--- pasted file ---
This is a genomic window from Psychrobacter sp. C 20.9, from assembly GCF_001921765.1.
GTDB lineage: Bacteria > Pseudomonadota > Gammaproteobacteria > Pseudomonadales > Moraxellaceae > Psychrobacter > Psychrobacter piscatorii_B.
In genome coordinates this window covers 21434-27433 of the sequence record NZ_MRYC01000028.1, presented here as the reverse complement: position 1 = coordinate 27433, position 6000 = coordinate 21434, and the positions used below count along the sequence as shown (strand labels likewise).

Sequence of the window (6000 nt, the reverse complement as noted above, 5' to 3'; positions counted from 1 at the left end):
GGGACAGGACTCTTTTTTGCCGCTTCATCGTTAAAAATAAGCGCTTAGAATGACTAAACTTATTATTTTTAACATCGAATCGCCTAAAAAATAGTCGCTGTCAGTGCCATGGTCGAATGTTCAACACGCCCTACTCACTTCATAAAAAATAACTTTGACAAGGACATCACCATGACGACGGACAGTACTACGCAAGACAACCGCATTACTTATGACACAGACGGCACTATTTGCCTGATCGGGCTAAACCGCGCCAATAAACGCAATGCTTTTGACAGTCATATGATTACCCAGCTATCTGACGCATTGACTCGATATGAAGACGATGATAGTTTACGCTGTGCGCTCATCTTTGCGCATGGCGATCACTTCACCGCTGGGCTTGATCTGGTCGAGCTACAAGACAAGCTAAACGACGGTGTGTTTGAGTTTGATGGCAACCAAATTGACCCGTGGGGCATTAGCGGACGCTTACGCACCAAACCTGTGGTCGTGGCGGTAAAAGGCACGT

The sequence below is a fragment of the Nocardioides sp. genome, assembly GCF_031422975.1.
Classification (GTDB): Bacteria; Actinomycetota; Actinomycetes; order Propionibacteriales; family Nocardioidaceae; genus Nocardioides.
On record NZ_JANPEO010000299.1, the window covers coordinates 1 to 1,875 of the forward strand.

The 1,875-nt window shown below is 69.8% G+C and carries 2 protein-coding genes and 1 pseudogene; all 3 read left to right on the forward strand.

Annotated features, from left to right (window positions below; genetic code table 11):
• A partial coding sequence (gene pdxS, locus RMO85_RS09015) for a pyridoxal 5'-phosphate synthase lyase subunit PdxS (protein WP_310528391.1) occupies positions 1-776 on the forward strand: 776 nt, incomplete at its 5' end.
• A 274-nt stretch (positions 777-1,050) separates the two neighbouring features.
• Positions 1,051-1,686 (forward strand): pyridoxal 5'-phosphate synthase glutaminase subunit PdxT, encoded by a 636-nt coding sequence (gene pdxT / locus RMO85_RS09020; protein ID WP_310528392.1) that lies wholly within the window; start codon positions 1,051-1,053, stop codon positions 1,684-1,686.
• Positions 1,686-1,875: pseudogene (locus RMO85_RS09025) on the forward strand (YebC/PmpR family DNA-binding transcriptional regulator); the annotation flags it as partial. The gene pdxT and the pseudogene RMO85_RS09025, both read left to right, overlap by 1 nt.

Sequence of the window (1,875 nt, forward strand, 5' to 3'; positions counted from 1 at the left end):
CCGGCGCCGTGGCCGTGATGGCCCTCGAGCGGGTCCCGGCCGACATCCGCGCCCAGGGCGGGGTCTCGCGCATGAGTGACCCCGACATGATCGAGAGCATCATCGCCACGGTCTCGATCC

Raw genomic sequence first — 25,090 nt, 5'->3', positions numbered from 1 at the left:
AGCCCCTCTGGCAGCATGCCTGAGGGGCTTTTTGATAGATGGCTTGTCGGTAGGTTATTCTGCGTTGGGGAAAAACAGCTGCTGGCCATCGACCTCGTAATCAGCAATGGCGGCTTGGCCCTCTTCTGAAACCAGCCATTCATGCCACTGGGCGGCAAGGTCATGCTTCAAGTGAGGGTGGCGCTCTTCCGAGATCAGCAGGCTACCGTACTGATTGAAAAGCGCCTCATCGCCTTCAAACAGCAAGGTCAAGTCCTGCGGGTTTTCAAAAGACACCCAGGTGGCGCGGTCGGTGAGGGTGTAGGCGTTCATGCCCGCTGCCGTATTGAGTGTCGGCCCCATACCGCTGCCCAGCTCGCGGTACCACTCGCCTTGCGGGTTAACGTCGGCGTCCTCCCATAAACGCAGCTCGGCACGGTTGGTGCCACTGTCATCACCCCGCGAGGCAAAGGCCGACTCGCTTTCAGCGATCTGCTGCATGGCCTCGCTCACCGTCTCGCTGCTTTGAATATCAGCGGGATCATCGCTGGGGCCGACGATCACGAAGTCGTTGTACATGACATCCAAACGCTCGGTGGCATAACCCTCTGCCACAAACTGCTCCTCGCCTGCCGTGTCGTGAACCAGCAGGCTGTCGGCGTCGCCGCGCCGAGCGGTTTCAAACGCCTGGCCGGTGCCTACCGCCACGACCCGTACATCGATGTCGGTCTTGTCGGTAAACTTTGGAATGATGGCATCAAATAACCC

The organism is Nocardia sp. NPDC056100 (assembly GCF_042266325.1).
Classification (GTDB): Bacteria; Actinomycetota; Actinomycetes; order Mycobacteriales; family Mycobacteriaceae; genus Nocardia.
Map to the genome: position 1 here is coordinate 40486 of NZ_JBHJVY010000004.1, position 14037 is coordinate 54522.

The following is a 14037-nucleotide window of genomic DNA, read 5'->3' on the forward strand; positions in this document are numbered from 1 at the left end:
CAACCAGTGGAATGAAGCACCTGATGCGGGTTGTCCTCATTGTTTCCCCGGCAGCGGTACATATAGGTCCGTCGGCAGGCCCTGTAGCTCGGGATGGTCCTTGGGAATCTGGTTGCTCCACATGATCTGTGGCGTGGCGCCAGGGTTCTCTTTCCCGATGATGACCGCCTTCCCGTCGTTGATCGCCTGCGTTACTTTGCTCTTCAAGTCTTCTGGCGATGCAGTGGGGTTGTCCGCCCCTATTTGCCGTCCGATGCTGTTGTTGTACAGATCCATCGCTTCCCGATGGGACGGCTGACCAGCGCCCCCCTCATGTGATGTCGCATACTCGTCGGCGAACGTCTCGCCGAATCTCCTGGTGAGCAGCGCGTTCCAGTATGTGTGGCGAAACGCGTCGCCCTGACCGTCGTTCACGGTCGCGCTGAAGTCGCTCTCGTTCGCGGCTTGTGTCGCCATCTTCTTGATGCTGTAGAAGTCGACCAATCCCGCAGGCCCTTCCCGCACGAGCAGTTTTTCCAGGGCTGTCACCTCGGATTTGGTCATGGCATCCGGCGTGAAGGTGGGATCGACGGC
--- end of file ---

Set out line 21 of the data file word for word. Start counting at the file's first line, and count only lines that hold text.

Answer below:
Map to the genome: position 1 here is coordinate 40486 of NZ_JBHJVY010000004.1, position 14037 is coordinate 54522.